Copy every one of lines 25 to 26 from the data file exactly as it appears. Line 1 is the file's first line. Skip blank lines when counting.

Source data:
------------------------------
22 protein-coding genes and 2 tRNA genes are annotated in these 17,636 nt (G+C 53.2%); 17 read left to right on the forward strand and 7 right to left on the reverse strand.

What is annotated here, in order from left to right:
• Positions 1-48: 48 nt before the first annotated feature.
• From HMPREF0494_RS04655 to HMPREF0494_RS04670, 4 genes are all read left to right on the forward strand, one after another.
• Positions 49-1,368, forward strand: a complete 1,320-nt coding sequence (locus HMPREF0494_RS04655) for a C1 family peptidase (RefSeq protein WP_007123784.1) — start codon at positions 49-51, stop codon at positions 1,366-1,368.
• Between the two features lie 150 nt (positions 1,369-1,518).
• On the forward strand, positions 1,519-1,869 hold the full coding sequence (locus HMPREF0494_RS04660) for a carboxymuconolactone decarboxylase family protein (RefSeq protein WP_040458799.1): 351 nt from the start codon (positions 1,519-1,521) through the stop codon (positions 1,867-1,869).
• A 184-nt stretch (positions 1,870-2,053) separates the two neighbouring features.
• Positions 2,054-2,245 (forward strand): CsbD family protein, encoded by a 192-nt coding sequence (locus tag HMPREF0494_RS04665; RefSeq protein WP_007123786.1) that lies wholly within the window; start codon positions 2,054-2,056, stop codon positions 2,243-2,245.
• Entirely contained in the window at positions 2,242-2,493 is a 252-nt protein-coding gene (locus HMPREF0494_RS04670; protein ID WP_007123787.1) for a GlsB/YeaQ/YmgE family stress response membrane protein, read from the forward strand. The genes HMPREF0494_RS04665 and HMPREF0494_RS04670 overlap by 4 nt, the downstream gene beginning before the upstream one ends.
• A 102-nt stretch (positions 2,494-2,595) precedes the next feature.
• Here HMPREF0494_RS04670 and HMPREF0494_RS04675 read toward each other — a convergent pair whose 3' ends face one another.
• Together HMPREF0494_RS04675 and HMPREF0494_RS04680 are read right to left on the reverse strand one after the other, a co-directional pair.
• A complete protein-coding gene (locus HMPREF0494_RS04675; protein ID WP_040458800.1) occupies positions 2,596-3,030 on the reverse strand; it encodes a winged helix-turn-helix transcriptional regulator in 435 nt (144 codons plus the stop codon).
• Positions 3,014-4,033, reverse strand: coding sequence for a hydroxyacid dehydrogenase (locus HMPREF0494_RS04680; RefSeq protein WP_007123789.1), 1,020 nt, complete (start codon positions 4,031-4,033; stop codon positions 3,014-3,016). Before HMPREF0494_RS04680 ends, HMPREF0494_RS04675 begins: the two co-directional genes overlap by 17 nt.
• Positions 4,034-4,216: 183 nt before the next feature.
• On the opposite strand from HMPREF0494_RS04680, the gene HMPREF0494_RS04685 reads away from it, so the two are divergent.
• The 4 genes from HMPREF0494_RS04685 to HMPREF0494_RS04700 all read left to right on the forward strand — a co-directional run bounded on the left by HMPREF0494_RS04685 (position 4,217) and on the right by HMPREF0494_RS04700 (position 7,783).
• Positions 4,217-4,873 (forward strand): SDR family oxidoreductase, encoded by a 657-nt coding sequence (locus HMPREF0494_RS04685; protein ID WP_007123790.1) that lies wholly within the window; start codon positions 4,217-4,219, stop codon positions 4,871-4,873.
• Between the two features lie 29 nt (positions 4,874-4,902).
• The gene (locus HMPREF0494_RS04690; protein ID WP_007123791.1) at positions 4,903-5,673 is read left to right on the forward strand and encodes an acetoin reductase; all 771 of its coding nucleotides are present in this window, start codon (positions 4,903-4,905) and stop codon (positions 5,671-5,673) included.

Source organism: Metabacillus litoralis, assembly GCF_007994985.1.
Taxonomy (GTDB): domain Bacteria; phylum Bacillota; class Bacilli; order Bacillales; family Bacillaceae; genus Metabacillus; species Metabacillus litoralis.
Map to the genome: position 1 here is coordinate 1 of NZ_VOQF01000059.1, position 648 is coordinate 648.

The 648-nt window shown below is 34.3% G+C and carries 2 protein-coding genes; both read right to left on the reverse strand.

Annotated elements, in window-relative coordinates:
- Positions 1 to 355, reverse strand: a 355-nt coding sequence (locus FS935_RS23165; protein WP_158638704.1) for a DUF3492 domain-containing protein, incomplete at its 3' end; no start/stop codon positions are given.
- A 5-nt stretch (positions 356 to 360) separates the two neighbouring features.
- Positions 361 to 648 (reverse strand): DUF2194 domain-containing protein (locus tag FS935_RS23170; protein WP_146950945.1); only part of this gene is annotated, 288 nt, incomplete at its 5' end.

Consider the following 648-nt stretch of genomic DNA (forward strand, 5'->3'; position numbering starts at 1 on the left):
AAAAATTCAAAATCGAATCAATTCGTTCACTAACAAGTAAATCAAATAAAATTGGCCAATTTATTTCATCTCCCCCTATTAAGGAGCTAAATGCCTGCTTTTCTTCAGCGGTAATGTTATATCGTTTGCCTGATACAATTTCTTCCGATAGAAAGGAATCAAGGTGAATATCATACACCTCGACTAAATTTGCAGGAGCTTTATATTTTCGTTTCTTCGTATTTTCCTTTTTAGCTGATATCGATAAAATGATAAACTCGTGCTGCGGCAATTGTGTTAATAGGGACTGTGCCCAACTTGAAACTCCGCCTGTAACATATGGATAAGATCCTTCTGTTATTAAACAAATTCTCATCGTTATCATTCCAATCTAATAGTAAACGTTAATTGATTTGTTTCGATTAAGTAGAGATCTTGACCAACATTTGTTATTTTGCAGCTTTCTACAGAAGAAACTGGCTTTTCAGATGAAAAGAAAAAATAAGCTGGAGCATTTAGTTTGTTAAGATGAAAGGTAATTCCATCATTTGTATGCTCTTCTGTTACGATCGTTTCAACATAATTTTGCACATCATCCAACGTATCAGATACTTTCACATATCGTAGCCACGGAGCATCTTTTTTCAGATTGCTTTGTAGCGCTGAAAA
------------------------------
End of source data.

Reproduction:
The 648-nt window shown below is 34.3% G+C and carries 2 protein-coding genes; both read right to left on the reverse strand.

Annotated elements, in window-relative coordinates: